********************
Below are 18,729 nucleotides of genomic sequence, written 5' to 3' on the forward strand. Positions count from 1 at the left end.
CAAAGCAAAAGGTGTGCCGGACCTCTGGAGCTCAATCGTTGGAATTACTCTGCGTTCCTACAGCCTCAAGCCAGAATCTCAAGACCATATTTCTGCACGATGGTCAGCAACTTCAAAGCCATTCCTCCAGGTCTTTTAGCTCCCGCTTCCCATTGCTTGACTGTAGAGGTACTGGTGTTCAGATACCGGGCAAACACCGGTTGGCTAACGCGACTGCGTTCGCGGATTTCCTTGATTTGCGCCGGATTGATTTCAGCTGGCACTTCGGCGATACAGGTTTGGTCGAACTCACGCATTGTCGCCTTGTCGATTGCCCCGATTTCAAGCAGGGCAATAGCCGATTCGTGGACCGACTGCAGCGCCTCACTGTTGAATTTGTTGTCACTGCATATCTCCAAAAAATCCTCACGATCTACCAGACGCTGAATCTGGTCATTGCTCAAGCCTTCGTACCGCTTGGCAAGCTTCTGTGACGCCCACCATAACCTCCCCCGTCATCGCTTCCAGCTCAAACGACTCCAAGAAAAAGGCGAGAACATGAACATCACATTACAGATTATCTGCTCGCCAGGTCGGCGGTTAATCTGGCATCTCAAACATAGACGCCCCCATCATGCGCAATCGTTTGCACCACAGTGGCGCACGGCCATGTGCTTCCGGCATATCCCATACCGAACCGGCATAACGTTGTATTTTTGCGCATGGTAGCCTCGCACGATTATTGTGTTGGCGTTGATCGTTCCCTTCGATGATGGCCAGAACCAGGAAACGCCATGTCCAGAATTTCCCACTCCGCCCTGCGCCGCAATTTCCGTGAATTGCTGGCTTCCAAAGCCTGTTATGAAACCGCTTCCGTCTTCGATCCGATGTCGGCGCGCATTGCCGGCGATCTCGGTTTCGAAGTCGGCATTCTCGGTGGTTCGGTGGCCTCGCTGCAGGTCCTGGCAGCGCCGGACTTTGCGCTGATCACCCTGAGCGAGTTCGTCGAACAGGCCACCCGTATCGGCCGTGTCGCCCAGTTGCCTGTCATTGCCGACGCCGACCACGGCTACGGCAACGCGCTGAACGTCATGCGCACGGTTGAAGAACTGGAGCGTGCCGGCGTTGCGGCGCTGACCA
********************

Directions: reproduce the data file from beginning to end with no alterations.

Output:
Below are 18,729 nucleotides of genomic sequence, written 5' to 3' on the forward strand. Positions count from 1 at the left end.
CAAAGCAAAAGGTGTGCCGGACCTCTGGAGCTCAATCGTTGGAATTACTCTGCGTTCCTACAGCCTCAAGCCAGAATCTCAAGACCATATTTCTGCACGATGGTCAGCAACTTCAAAGCCATTCCTCCAGGTCTTTTAGCTCCCGCTTCCCATTGCTTGACTGTAGAGGTACTGGTGTTCAGATACCGGGCAAACACCGGTTGGCTAACGCGACTGCGTTCGCGGATTTCCTTGATTTGCGCCGGATTGATTTCAGCTGGCACTTCGGCGATACAGGTTTGGTCGAACTCACGCATTGTCGCCTTGTCGATTGCCCCGATTTCAAGCAGGGCAATAGCCGATTCGTGGACCGACTGCAGCGCCTCACTGTTGAATTTGTTGTCACTGCATATCTCCAAAAAATCCTCACGATCTACCAGACGCTGAATCTGGTCATTGCTCAAGCCTTCGTACCGCTTGGCAAGCTTCTGTGACGCCCACCATAACCTCCCCCGTCATCGCTTCCAGCTCAAACGACTCCAAGAAAAAGGCGAGAACATGAACATCACATTACAGATTATCTGCTCGCCAGGTCGGCGGTTAATCTGGCATCTCAAACATAGACGCCCCCATCATGCGCAATCGTTTGCACCACAGTGGCGCACGGCCATGTGCTTCCGGCATATCCCATACCGAACCGGCATAACGTTGTATTTTTGCGCATGGTAGCCTCGCACGATTATTGTGTTGGCGTTGATCGTTCCCTTCGATGATGGCCAGAACCAGGAAACGCCATGTCCAGAATTTCCCACTCCGCCCTGCGCCGCAATTTCCGTGAATTGCTGGCTTCCAAAGCCTGTTATGAAACCGCTTCCGTCTTCGATCCGATGTCGGCGCGCATTGCCGGCGATCTCGGTTTCGAAGTCGGCATTCTCGGTGGTTCGGTGGCCTCGCTGCAGGTCCTGGCAGCGCCGGACTTTGCGCTGATCACCCTGAGCGAGTTCGTCGAACAGGCCACCCGTATCGGCCGTGTCGCCCAGTTGCCTGTCATTGCCGACGCCGACCACGGCTACGGCAACGCGCTGAACGTCATGCGCACGGTTGAAGAACTGGAGCGTGCCGGCGTTGCGGCGCTGACCA